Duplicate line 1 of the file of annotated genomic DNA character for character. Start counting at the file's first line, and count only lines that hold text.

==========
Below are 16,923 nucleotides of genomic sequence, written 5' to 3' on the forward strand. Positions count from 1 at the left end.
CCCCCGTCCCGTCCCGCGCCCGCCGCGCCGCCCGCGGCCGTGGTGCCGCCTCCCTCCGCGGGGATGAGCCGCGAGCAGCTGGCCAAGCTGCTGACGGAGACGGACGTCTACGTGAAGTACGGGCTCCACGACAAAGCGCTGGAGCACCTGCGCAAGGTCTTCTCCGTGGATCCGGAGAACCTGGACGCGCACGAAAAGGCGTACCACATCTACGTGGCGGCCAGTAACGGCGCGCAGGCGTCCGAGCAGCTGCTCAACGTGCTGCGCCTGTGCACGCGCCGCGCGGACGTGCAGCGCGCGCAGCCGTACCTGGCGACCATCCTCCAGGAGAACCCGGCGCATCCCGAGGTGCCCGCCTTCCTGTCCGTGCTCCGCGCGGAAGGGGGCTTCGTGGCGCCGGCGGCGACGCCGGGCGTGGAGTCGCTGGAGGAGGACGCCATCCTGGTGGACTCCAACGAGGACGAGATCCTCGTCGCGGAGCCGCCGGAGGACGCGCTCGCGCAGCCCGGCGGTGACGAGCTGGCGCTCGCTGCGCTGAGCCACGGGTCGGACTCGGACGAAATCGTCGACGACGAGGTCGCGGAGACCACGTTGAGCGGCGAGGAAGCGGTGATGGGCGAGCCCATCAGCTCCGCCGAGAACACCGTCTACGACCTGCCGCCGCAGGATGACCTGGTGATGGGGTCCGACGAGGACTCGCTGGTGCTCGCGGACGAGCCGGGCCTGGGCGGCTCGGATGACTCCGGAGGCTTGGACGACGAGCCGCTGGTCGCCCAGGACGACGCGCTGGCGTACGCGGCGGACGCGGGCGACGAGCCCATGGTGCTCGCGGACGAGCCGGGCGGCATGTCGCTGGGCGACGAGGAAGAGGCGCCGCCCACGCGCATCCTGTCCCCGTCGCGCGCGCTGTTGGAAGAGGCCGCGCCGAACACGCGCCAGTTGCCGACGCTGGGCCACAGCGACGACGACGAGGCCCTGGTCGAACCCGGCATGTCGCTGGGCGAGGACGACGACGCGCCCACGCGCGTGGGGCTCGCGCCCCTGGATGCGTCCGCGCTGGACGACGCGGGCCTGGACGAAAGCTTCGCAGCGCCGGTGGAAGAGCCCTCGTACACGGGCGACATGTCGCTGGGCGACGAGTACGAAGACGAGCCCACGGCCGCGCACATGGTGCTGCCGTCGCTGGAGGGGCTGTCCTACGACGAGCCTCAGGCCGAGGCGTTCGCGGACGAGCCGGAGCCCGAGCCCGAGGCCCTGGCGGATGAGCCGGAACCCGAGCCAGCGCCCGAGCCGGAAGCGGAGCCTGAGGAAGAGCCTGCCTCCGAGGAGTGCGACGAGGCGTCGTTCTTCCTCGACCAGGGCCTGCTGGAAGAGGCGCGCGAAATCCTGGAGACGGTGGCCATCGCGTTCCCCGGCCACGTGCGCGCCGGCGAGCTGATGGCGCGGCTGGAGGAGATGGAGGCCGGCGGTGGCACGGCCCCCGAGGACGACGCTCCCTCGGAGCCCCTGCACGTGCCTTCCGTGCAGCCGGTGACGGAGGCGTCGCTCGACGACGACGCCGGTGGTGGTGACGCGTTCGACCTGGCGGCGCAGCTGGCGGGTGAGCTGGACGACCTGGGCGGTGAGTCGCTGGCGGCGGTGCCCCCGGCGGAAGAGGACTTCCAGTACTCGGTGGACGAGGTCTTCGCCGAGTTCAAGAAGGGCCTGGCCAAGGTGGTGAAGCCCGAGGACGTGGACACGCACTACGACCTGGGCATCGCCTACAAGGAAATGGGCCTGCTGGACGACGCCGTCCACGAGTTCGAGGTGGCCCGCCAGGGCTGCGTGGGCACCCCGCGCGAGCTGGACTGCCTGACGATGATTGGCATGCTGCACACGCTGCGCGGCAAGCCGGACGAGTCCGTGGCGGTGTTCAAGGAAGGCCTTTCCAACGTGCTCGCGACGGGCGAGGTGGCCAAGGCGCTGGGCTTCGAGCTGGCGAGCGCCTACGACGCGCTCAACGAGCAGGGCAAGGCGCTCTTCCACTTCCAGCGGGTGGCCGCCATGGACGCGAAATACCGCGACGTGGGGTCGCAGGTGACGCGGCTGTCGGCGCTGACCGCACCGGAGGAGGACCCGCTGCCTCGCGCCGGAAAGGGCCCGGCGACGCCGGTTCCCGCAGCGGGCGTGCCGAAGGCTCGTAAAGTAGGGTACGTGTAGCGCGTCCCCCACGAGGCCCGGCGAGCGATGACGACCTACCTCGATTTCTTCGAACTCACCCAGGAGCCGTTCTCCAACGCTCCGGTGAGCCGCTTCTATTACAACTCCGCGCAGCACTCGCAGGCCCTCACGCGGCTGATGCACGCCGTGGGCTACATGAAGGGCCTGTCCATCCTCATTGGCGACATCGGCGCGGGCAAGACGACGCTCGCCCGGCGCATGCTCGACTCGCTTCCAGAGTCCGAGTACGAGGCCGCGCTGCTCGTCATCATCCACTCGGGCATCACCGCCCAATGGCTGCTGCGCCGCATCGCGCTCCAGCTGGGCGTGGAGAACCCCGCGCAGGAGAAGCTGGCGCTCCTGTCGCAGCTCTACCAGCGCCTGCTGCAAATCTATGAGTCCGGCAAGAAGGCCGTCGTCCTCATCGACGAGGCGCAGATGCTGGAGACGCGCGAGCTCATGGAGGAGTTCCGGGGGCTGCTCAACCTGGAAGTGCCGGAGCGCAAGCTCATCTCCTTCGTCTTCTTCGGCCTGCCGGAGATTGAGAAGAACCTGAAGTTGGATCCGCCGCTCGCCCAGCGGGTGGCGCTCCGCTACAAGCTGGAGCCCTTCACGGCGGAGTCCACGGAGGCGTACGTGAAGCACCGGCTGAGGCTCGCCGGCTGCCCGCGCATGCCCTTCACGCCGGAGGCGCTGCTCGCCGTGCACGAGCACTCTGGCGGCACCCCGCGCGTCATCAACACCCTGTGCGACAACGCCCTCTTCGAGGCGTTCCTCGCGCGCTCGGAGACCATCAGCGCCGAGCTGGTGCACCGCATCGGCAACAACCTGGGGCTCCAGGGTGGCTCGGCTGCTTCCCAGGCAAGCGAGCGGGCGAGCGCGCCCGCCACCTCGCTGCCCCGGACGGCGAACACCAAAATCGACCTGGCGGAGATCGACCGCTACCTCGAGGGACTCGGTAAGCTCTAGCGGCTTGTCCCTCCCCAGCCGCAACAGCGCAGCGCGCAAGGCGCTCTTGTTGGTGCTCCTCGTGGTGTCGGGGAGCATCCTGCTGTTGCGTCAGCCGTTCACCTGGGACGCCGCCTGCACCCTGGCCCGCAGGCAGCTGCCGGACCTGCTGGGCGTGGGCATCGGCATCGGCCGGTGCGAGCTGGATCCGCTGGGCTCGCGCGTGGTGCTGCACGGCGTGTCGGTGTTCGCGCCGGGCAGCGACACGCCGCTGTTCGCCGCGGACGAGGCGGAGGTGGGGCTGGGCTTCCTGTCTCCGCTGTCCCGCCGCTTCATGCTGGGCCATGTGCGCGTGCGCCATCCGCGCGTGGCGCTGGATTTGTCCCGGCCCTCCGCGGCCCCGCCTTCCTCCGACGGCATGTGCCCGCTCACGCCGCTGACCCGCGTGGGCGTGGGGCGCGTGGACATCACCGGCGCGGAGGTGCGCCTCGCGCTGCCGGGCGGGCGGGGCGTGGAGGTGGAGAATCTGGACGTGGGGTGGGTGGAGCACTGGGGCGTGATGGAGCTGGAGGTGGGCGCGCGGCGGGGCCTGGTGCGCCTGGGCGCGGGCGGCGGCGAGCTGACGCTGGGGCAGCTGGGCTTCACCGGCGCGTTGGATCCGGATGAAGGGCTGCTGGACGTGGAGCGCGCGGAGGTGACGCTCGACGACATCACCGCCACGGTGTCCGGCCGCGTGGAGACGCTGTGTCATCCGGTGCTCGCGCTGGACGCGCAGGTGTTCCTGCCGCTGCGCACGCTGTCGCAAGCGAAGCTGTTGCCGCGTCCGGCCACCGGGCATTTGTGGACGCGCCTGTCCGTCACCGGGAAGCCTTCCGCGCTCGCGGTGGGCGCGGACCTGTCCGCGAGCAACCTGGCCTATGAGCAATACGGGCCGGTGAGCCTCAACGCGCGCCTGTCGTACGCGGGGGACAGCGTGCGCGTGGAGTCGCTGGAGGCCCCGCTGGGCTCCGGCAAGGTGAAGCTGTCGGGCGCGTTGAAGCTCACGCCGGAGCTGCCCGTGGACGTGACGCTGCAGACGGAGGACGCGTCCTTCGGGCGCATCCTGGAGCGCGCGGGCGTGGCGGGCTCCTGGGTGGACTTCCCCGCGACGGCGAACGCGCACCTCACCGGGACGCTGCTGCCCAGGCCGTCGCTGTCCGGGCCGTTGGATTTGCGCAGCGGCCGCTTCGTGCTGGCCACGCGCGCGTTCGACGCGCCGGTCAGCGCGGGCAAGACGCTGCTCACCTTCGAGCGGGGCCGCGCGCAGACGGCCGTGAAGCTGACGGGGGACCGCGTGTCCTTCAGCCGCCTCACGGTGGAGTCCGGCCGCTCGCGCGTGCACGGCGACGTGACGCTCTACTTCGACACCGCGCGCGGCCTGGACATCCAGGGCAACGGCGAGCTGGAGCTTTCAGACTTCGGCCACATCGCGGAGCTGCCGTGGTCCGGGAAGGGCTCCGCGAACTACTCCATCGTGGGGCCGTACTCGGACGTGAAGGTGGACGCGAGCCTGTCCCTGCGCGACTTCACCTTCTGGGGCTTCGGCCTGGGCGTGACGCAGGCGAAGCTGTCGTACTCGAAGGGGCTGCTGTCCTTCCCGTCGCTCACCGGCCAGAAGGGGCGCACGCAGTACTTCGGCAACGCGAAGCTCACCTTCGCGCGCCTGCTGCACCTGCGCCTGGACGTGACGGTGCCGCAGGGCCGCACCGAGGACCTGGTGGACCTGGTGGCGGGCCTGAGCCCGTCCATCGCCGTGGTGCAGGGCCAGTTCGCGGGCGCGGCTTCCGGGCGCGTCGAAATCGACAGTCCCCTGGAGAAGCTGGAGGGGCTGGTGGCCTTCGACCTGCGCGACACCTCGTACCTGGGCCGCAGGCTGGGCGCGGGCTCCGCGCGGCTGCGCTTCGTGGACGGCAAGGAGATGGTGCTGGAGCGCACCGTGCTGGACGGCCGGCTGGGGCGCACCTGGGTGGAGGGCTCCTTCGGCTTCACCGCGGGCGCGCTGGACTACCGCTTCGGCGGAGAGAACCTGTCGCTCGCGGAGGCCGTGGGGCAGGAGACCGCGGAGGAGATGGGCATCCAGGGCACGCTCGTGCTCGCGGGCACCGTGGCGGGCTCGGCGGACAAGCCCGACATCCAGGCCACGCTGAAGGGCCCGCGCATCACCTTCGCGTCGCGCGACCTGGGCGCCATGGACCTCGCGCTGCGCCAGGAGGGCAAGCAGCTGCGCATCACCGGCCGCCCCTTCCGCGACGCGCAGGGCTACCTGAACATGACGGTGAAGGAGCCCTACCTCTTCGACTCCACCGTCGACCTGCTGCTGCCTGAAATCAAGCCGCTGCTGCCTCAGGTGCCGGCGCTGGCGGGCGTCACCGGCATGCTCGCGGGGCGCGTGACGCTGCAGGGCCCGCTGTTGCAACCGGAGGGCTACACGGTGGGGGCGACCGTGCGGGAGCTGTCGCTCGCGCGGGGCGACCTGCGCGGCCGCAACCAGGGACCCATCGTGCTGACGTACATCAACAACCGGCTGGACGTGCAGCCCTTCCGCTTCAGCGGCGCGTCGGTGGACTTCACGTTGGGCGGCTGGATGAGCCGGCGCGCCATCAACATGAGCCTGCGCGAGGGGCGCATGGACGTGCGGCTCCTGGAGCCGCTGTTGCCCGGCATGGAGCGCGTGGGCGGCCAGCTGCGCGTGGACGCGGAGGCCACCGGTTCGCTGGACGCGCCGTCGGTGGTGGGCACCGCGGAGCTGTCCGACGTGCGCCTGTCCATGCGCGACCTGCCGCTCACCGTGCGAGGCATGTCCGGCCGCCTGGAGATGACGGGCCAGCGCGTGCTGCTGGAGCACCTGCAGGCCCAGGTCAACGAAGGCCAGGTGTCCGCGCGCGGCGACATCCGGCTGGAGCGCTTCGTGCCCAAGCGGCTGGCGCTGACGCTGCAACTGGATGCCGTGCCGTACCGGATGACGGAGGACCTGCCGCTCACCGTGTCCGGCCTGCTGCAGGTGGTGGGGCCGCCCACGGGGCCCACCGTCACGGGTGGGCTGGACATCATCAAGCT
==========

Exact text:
Below are 16,923 nucleotides of genomic sequence, written 5' to 3' on the forward strand. Positions count from 1 at the left end.